Canada Day, or Fête du Canada if you're a French speaker, is the national day of Canada and a federal statutory holiday. It celebrates the anniversary of the Canadian Confederation on 1st July 1867 when the British North America Act united the previously three separate colonies of the United Canadas, Nova Scotia, and New Brunswick into Canada, a single dominion within the British Empire.
Celebrations across the country include parades, carnivals, festivals, barbecues, fireworks and concerts. We'll be celebrating in our own way, starting with Canada's virtual national drink, the Bloody Caeser and then one of these cocktails named after Canadian cites/towns:
Or perhaps one of these popular Canadian cocktails:
On this day in 1903 at 3:16 pm, 60 competitors set off on the first Tour de France. Only 21 riders would finish back in Paris on 19 July.
The race comprised just six gruelling stages, and riders who averaged at least 20 kph (12 mph) on all stages were paid a daily allowance equivalent to a factory wage. The event was dominated and won by "the Little Chimney Sweep" Maurice Garin, and the last finisher came in two days after him.
By the following year, the competition was already arousing the passions that surround it today, with riders being attacked by spectators and others handicapped by felled trees. Garin said, "I'll win the Tour de France provided I'm not murdered before we get to Paris." He did win in 1904 but was later stripped of his title for cheating.
Today the race consists of 21-day-long stages held over a 23-day period and covers around 3,500 kilometres (2,175 miles). It alternates between clockwise and anticlockwise circuits of France and includes stages in neighbouring countries. Each stage is timed, and the rider with the lowest aggregate time is known as the leader of the race and can wear the coveted maillot jaune (yellow jersey).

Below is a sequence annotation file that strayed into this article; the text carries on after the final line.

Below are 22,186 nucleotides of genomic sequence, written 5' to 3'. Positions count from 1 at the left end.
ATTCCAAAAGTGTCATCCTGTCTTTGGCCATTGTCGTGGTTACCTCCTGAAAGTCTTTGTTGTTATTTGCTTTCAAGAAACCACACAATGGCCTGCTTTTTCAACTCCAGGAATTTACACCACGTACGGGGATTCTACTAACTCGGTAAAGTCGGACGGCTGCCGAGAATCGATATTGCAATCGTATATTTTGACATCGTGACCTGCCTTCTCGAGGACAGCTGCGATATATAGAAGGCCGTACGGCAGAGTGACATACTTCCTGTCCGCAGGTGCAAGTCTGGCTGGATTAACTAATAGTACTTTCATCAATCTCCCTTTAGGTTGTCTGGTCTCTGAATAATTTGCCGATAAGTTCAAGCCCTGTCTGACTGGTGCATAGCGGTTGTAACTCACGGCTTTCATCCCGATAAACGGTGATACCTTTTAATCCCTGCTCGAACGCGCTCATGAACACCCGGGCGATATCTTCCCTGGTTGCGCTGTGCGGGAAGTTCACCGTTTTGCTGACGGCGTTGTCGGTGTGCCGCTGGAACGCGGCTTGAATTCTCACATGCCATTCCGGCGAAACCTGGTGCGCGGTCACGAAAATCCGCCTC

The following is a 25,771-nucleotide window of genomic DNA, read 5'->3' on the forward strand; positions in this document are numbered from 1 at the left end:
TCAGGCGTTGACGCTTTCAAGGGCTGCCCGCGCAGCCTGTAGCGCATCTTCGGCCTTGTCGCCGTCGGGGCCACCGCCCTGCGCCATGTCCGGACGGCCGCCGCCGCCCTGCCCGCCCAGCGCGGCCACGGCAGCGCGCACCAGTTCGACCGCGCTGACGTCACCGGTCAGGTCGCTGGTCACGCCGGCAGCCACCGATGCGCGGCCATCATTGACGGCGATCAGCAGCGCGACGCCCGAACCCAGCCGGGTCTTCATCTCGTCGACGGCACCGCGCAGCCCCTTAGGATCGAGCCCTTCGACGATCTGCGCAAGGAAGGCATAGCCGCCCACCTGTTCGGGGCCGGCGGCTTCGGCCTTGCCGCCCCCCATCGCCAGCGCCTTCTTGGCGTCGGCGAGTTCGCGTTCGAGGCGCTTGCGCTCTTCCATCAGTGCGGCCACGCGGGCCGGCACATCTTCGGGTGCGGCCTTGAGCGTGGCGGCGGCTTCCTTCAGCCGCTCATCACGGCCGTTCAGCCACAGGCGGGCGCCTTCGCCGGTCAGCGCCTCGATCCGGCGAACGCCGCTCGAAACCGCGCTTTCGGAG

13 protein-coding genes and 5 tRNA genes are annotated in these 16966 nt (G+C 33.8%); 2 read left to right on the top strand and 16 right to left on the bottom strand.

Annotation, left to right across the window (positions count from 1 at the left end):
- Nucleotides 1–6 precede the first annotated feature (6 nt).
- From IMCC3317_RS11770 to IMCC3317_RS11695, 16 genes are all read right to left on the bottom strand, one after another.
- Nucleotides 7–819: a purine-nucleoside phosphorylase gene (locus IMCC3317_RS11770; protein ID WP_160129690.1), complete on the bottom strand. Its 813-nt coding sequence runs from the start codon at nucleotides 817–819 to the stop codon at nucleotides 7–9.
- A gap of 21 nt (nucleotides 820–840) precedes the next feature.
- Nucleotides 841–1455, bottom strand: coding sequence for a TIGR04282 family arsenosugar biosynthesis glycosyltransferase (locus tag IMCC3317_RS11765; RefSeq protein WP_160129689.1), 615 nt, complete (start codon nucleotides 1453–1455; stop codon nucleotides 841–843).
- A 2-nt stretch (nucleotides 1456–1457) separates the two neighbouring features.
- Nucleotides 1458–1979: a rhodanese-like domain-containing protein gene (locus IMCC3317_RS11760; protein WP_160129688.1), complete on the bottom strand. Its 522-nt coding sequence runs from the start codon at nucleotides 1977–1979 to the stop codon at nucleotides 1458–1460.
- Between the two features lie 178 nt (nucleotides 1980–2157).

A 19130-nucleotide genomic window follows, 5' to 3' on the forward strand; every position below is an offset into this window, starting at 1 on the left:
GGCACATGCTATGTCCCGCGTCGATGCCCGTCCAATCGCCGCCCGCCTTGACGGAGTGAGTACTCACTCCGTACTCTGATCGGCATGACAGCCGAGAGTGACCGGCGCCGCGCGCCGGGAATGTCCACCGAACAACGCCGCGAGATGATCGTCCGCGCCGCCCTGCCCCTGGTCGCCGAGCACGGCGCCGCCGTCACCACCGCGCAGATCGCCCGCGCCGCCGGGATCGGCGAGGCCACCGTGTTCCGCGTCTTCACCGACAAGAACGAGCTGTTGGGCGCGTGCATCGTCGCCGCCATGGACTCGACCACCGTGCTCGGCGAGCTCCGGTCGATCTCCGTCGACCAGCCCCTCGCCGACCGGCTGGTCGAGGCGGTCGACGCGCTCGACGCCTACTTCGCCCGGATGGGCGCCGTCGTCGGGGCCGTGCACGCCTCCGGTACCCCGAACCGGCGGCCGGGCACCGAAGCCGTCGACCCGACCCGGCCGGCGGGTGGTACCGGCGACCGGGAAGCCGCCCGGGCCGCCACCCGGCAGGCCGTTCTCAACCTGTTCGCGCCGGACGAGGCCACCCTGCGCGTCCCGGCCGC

Today we'll be raising a cocktail appropriately named La Bicyclette and wishing the best to all involved in this year's Tour.
The world's most widely circulated magazine launched this day in 1879. The bimonthly churns out over 62 million copies in over 303 languages.
You've almost certainly seen it. You may even have read it. It is, of course, The Watchtower, the missionary publication produced by the Jehovah's Witnesses - whose religion requires that they go from door to door converting people, even though there's only room in heaven for 144,000 of us, who will all be physically resurrected with a brand new body.
Although we worship a different kind of spirit we do love magazines, both print and digital. So we're raising a glass of The Journalist. Cheers!
On this day in 1963 the former British Foreign Office official, Harold "Kim" Philby admitted that he had been a Soviet double agent, the mysterious "Third Man" who had protected the double agents Guy Burgess and Donald Maclean.
Philby's career had almost certainly led to the death of tens, if not hundreds of agents, sent into the recently-formed Communist states by MI6 and the CIA, before he defected to Moscow from Beirut. After Philby, there would be more betrayals: the Fourth Man, Anthony Blunt, and the Fifth Man, John Cairncross, but it is Philby, the Third Man, whose name has gone down in history.
Philby didn't find the paradise he hoped for in the Communist state he had served all his career, although he did marry a Russian wife. He was shocked by the poverty that surrounded him, and drowned his sorrows in vodka. We are drinking to capitalism and keeping secrets with a Silent Third.
In India, today is Doctor's Day, when patients are encouraged to send their doctors cards, the medical profession holds dinners and the most diligent citizens send flowers to their favourite medic.
The Indian government works hard to raise awareness of Doctor's Day, which has been celebrated for 20 years today. India isn't the easiest place to be a doctor. Medics have been subject to public violence when they have done wrong - or been seen to do so - and corruption is a major issue in healthcare as elsewhere.
Why today? Well, this is the birthday (and day of death) of India's most celebrated doctor, Dr. B. C. Roy, who was also a politician and ally of Gandhi. We won't be sending any cards today, but we will be raising a toast to medics, not just in India but all around the globe, with our preferred version of a vintage cocktail, the Doctor No.1.
All editorial and photography on diffordsguide.com is copyright protected
© Odd Firm of Sin 2023